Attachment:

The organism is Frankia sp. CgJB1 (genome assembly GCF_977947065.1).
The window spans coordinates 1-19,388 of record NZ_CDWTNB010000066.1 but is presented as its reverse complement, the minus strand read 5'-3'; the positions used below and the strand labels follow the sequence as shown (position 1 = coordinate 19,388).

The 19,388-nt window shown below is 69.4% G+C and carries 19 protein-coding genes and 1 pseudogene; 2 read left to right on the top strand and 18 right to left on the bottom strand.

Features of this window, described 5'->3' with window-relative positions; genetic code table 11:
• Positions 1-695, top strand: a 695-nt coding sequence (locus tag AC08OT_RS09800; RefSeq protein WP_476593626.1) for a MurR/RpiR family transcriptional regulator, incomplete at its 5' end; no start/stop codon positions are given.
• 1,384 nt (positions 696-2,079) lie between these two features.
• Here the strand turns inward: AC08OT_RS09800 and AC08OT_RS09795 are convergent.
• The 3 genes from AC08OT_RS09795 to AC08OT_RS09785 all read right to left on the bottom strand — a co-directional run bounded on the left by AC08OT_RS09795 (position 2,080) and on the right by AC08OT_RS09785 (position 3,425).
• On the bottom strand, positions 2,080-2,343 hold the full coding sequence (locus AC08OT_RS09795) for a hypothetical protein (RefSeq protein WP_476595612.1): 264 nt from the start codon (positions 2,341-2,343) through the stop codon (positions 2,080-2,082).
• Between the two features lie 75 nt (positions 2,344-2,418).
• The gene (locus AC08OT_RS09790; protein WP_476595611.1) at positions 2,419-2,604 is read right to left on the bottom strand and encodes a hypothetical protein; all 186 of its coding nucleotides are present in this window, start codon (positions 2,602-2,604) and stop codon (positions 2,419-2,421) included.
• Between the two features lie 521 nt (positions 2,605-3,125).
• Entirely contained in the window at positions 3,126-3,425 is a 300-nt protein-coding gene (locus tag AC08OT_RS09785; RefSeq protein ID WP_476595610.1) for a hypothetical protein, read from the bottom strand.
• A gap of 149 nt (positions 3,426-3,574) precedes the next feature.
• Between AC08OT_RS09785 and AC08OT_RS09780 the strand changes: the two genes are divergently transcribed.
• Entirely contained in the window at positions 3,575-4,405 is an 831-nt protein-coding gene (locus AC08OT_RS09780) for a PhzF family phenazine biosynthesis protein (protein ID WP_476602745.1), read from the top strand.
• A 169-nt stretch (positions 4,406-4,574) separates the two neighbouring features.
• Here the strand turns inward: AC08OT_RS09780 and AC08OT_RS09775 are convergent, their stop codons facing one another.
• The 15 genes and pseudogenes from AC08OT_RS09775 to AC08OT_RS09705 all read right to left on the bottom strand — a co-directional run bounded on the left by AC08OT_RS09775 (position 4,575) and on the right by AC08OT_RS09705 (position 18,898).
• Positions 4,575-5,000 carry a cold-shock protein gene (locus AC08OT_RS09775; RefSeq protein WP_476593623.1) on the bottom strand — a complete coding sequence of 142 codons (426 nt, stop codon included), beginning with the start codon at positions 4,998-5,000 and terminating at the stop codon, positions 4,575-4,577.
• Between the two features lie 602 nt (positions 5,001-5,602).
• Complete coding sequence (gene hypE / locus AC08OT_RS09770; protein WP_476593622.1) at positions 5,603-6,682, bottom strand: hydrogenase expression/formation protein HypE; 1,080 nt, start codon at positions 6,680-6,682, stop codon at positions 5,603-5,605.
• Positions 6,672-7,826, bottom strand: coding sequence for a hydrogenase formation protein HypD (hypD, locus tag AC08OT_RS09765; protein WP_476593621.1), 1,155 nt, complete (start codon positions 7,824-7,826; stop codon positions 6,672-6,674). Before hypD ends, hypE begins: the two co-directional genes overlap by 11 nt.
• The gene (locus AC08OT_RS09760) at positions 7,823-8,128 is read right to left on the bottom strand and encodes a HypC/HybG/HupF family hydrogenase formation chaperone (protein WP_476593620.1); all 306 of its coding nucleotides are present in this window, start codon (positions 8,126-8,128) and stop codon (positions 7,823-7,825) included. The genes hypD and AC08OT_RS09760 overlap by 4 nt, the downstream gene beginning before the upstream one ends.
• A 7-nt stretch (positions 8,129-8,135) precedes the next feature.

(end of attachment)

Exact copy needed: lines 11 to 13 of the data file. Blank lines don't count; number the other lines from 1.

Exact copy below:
• The gene (locus AC08OT_RS09790; protein WP_476595611.1) at positions 2,419-2,604 is read right to left on the bottom strand and encodes a hypothetical protein; all 186 of its coding nucleotides are present in this window, start codon (positions 2,602-2,604) and stop codon (positions 2,419-2,421) included.
• Between the two features lie 521 nt (positions 2,605-3,125).
• Entirely contained in the window at positions 3,126-3,425 is a 300-nt protein-coding gene (locus tag AC08OT_RS09785; RefSeq protein ID WP_476595610.1) for a hypothetical protein, read from the bottom strand.